The US congressional report was fuelled by "ulterior motives", China's foreign ministry spokesman said. These motives included America's need to divert attention from the recent Nato bombing of the Chinese embassy in Belgrade, which Peking still publicly maintains was deliberate.
"Under this situation, some Americans have intensified the creation of rumours to exaggerate that China stole US nuclear technology," said Zhu Bangzao. "The goal is to stir up anti-Chinese sentiment by spreading the theory of a China threat."
After an outpouring of nationalist public outrage, the Belgrade embassy bombing on 7 May is still being presented by the state-controlled media as a US-led plot to bully, humiliate or test China. In the same spirit, the Cox report was lambasted by Mr Zhu as part of a conspiracy by anti- China forces in America to undermine Sino-US relations. "We think some people in the United States insist on clinging to the Cold War mentality," said Mr Zhu. "They harbour deep prejudice and hostility towards China. They have created a lot of rumours to try to disturb and destroy Sino-US relations."
That bilateral relationship now seems set on a downward spiral with no obvious brake to stop the fall. Chinese media have encouraged virulent anti-US sentiments since the embassy bombing, provoking protests in mainland cities. The People's Daily, the mouthpiece of the Communist Party, carried a full page of anti-US and anti-Nato cartoons and poems yesterday sent in by readers. One cartoon portrayed the US wielding a cutlass and leading other Nato members toward a building labelled "the house of sovereign rights" and yelling "Blast this house today, split it up and make it collapse".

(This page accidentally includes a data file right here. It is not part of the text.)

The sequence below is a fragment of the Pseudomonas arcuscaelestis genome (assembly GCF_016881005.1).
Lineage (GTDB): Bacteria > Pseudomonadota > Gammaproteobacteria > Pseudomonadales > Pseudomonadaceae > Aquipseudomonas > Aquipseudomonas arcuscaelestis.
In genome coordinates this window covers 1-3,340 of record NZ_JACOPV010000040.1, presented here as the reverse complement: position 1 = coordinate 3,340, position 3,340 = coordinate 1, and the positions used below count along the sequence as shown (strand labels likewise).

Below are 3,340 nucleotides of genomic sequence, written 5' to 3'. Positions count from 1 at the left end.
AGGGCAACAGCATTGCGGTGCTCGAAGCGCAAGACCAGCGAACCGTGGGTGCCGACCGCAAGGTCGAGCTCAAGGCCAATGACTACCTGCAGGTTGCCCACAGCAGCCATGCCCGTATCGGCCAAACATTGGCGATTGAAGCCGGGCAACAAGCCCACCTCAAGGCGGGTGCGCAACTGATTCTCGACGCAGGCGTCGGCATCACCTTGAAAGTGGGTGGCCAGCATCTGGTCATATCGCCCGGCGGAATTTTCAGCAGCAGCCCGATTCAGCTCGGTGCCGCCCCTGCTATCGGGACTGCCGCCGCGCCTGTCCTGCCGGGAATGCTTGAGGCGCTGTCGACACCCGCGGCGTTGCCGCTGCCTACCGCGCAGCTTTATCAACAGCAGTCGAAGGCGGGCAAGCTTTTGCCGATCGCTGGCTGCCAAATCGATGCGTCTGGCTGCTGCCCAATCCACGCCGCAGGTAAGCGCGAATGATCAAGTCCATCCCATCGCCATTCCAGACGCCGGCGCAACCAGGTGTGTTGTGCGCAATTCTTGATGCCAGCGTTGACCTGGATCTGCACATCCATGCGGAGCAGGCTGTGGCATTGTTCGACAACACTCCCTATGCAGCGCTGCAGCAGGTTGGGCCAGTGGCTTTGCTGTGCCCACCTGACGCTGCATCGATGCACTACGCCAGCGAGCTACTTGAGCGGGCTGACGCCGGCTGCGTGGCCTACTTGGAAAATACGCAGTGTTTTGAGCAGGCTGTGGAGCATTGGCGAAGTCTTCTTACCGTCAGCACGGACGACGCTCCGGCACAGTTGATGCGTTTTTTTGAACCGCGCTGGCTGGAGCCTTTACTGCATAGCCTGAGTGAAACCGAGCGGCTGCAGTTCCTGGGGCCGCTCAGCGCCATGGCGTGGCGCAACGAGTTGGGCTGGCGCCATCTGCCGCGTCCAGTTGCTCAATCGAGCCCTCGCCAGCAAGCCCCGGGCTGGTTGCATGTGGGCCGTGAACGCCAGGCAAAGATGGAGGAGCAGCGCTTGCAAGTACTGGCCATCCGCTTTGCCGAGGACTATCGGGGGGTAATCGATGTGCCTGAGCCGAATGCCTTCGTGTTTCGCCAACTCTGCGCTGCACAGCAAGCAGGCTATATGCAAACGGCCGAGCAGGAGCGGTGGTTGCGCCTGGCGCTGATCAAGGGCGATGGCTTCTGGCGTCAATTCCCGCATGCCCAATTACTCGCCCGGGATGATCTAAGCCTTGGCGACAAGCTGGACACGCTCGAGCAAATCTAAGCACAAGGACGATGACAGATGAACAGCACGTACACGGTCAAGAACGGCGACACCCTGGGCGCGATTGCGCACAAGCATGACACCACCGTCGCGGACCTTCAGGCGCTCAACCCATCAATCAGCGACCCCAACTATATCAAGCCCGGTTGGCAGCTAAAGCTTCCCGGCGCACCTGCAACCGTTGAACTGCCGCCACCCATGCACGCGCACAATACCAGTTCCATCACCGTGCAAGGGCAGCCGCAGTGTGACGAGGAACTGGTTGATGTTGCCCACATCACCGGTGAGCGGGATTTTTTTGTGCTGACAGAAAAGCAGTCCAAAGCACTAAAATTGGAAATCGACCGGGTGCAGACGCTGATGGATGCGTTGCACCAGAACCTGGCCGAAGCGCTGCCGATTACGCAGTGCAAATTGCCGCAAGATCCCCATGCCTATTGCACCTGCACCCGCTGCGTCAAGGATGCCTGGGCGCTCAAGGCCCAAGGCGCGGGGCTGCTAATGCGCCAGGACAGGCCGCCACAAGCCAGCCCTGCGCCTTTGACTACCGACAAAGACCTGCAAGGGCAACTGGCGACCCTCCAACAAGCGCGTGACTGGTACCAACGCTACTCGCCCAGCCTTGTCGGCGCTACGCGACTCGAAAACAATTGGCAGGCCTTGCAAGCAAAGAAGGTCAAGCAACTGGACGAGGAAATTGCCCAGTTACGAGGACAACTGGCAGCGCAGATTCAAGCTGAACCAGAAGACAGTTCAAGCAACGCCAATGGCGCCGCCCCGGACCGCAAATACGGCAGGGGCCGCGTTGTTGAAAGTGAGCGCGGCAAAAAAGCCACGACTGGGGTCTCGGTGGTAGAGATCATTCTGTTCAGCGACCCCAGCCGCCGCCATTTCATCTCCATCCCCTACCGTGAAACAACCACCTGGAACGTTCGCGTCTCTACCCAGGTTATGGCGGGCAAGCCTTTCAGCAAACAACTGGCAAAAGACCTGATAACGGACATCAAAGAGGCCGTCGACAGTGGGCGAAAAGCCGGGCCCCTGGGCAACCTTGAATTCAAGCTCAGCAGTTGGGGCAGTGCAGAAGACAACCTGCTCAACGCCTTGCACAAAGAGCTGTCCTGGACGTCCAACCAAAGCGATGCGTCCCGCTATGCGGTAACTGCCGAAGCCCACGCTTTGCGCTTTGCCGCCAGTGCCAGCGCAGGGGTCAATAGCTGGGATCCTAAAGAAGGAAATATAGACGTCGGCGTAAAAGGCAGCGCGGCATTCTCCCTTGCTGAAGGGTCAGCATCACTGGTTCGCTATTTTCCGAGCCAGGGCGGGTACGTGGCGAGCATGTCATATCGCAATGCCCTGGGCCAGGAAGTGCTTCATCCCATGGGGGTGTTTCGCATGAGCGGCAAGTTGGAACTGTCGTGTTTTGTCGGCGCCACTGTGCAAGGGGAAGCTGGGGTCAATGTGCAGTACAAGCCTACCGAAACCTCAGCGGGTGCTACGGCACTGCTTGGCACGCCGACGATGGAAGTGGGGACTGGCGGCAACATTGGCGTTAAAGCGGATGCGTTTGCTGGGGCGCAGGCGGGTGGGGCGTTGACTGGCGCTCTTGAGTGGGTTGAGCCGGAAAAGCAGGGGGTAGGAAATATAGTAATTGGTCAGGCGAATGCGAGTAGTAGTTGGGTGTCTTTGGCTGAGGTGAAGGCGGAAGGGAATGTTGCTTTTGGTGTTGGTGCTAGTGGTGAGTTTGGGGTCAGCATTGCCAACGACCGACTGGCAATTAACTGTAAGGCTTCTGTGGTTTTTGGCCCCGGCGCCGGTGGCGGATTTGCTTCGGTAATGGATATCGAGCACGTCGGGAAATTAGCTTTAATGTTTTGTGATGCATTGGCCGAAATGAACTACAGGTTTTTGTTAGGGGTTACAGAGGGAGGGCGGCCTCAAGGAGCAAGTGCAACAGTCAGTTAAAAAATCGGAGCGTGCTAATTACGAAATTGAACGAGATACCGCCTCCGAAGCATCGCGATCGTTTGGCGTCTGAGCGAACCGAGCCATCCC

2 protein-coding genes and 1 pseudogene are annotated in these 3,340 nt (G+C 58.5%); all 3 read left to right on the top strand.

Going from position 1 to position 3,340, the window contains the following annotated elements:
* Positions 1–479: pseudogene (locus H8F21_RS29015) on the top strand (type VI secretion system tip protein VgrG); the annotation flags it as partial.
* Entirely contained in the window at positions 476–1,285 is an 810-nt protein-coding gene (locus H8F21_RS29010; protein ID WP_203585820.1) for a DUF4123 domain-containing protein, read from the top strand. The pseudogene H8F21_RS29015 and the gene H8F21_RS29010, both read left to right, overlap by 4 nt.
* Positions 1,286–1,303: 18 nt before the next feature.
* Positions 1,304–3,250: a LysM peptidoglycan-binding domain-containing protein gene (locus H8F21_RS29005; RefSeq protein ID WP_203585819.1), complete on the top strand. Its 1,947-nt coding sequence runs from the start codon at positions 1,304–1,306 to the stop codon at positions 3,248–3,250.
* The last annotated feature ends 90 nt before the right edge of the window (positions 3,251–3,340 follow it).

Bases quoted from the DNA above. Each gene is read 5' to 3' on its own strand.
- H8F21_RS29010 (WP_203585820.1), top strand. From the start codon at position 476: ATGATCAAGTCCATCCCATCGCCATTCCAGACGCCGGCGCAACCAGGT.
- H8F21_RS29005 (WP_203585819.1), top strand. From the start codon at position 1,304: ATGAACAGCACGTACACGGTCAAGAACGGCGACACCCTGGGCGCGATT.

Relations will further sour during the run-up to the politically charged 10th anniversary of the 4 June Tiananmen Square crackdown on pro-democracy protesters. Mr Zhu yesterday attacked the US congress for "wantonly distorting" facts about the military suppression.
The Cox report, which details two decades of alleged espionage by China, will provide further ammunition for China's hardliners, who argue that Peking has been too accommodating and trusting in its relations with Washington.
The question remains whether China can afford a sharply deteriorating Sino-US relationship.
Foreign investment on the mainland is falling, exports are down, and Peking desperately needs US technology and investment to sustain its modernisation drive.